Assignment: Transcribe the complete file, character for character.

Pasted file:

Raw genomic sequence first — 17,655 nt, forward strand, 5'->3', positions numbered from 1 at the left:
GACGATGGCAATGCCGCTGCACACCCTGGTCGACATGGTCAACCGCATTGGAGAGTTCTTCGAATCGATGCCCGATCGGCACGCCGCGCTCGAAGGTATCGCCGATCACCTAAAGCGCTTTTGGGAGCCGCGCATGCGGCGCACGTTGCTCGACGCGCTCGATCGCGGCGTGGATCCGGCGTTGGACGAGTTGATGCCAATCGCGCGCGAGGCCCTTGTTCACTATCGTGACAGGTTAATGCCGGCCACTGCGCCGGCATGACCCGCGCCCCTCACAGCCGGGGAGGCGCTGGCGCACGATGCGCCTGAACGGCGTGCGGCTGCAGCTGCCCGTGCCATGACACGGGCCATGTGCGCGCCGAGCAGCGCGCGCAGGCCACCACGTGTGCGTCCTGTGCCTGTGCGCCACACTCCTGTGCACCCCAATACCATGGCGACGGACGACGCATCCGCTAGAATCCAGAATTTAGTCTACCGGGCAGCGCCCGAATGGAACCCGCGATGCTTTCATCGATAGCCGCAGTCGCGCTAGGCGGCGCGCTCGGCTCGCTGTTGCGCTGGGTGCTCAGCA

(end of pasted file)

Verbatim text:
Raw genomic sequence first — 17,655 nt, forward strand, 5'->3', positions numbered from 1 at the left:
GACGATGGCAATGCCGCTGCACACCCTGGTCGACATGGTCAACCGCATTGGAGAGTTCTTCGAATCGATGCCCGATCGGCACGCCGCGCTCGAAGGTATCGCCGATCACCTAAAGCGCTTTTGGGAGCCGCGCATGCGGCGCACGTTGCTCGACGCGCTCGATCGCGGCGTGGATCCGGCGTTGGACGAGTTGATGCCAATCGCGCGCGAGGCCCTTGTTCACTATCGTGACAGGTTAATGCCGGCCACTGCGCCGGCATGACCCGCGCCCCTCACAGCCGGGGAGGCGCTGGCGCACGATGCGCCTGAACGGCGTGCGGCTGCAGCTGCCCGTGCCATGACACGGGCCATGTGCGCGCCGAGCAGCGCGCGCAGGCCACCACGTGTGCGTCCTGTGCCTGTGCGCCACACTCCTGTGCACCCCAATACCATGGCGACGGACGACGCATCCGCTAGAATCCAGAATTTAGTCTACCGGGCAGCGCCCGAATGGAACCCGCGATGCTTTCATCGATAGCCGCAGTCGCGCTAGGCGGCGCGCTCGGCTCGCTGTTGCGCTGGGTGCTCAGCA